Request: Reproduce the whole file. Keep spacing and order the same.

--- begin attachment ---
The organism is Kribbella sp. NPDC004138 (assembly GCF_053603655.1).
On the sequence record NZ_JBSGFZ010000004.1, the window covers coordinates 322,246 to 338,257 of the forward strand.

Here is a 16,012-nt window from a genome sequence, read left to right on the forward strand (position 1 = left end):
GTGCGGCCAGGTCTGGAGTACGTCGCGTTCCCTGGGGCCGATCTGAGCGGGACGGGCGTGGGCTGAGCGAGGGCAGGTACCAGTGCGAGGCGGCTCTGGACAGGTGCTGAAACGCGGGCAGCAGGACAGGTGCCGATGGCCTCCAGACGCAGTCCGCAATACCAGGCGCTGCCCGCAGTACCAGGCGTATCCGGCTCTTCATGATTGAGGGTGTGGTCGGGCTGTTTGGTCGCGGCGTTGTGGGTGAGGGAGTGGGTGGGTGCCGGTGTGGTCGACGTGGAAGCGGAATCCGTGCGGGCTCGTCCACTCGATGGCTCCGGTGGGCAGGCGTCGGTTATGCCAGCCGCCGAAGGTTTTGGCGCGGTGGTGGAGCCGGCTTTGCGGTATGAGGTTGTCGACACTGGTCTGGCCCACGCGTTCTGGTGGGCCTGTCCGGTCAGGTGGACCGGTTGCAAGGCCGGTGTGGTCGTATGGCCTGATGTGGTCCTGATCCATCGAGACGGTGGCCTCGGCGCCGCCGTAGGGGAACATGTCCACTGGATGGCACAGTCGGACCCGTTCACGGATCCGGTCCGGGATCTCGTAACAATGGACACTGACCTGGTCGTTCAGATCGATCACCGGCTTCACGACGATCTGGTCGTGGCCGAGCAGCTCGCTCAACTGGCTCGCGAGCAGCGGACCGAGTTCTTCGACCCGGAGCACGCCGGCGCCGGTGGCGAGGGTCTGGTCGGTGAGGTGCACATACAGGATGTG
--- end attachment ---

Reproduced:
The organism is Kribbella sp. NPDC004138 (assembly GCF_053603655.1).
On the sequence record NZ_JBSGFZ010000004.1, the window covers coordinates 322,246 to 338,257 of the forward strand.

Here is a 16,012-nt window from a genome sequence, read left to right on the forward strand (position 1 = left end):
GTGCGGCCAGGTCTGGAGTACGTCGCGTTCCCTGGGGCCGATCTGAGCGGGACGGGCGTGGGCTGAGCGAGGGCAGGTACCAGTGCGAGGCGGCTCTGGACAGGTGCTGAAACGCGGGCAGCAGGACAGGTGCCGATGGCCTCCAGACGCAGTCCGCAATACCAGGCGCTGCCCGCAGTACCAGGCGTATCCGGCTCTTCATGATTGAGGGTGTGGTCGGGCTGTTTGGTCGCGGCGTTGTGGGTGAGGGAGTGGGTGGGTGCCGGTGTGGTCGACGTGGAAGCGGAATCCGTGCGGGCTCGTCCACTCGATGGCTCCGGTGGGCAGGCGTCGGTTATGCCAGCCGCCGAAGGTTTTGGCGCGGTGGTGGAGCCGGCTTTGCGGTATGAGGTTGTCGACACTGGTCTGGCCCACGCGTTCTGGTGGGCCTGTCCGGTCAGGTGGACCGGTTGCAAGGCCGGTGTGGTCGTATGGCCTGATGTGGTCCTGATCCATCGAGACGGTGGCCTCGGCGCCGCCGTAGGGGAACATGTCCACTGGATGGCACAGTCGGACCCGTTCACGGATCCGGTCCGGGATCTCGTAACAATGGACACTGACCTGGTCGTTCAGATCGATCACCGGCTTCACGACGATCTGGTCGTGGCCGAGCAGCTCGCTCAACTGGCTCGCGAGCAGCGGACCGAGTTCTTCGACCCGGAGCACGCCGGCGCCGGTGGCGAGGGTCTGGTCGGTGAGGTGCACATACAGGATGTG